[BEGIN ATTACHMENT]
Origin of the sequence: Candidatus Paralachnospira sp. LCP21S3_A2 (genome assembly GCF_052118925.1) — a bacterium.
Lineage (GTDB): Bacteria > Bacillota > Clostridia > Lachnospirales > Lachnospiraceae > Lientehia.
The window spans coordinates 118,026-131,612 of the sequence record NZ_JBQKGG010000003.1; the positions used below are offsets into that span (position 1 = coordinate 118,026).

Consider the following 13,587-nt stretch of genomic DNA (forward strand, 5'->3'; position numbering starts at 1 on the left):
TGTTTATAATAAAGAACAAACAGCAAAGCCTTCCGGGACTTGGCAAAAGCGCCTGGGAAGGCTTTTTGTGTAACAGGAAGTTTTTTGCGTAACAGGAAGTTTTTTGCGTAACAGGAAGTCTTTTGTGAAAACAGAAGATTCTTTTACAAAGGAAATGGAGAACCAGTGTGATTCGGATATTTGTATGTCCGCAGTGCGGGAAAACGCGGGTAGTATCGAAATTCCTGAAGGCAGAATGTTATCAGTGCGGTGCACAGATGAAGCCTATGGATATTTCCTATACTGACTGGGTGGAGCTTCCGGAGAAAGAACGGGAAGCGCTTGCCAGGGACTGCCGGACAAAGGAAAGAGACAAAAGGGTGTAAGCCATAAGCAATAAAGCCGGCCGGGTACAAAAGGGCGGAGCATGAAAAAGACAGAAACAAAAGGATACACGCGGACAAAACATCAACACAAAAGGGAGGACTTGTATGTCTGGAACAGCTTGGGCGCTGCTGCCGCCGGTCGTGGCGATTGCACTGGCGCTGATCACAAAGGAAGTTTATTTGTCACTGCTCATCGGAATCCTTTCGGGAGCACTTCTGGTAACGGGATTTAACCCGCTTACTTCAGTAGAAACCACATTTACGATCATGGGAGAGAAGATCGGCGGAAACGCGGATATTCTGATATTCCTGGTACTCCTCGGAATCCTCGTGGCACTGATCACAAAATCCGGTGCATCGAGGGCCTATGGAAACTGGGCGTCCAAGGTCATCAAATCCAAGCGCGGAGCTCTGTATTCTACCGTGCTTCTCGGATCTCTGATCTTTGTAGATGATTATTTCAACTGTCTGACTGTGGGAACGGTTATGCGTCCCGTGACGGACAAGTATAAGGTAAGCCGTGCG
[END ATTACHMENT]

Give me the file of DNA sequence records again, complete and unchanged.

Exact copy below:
Origin of the sequence: Candidatus Paralachnospira sp. LCP21S3_A2 (genome assembly GCF_052118925.1) — a bacterium.
Lineage (GTDB): Bacteria > Bacillota > Clostridia > Lachnospirales > Lachnospiraceae > Lientehia.
The window spans coordinates 118,026-131,612 of the sequence record NZ_JBQKGG010000003.1; the positions used below are offsets into that span (position 1 = coordinate 118,026).

Consider the following 13,587-nt stretch of genomic DNA (forward strand, 5'->3'; position numbering starts at 1 on the left):
TGTTTATAATAAAGAACAAACAGCAAAGCCTTCCGGGACTTGGCAAAAGCGCCTGGGAAGGCTTTTTGTGTAACAGGAAGTTTTTTGCGTAACAGGAAGTTTTTTGCGTAACAGGAAGTCTTTTGTGAAAACAGAAGATTCTTTTACAAAGGAAATGGAGAACCAGTGTGATTCGGATATTTGTATGTCCGCAGTGCGGGAAAACGCGGGTAGTATCGAAATTCCTGAAGGCAGAATGTTATCAGTGCGGTGCACAGATGAAGCCTATGGATATTTCCTATACTGACTGGGTGGAGCTTCCGGAGAAAGAACGGGAAGCGCTTGCCAGGGACTGCCGGACAAAGGAAAGAGACAAAAGGGTGTAAGCCATAAGCAATAAAGCCGGCCGGGTACAAAAGGGCGGAGCATGAAAAAGACAGAAACAAAAGGATACACGCGGACAAAACATCAACACAAAAGGGAGGACTTGTATGTCTGGAACAGCTTGGGCGCTGCTGCCGCCGGTCGTGGCGATTGCACTGGCGCTGATCACAAAGGAAGTTTATTTGTCACTGCTCATCGGAATCCTTTCGGGAGCACTTCTGGTAACGGGATTTAACCCGCTTACTTCAGTAGAAACCACATTTACGATCATGGGAGAGAAGATCGGCGGAAACGCGGATATTCTGATATTCCTGGTACTCCTCGGAATCCTCGTGGCACTGATCACAAAATCCGGTGCATCGAGGGCCTATGGAAACTGGGCGTCCAAGGTCATCAAATCCAAGCGCGGAGCTCTGTATTCTACCGTGCTTCTCGGATCTCTGATCTTTGTAGATGATTATTTCAACTGTCTGACTGTGGGAACGGTTATGCGTCCCGTGACGGACAAGTATAAGGTAAGCCGTGCG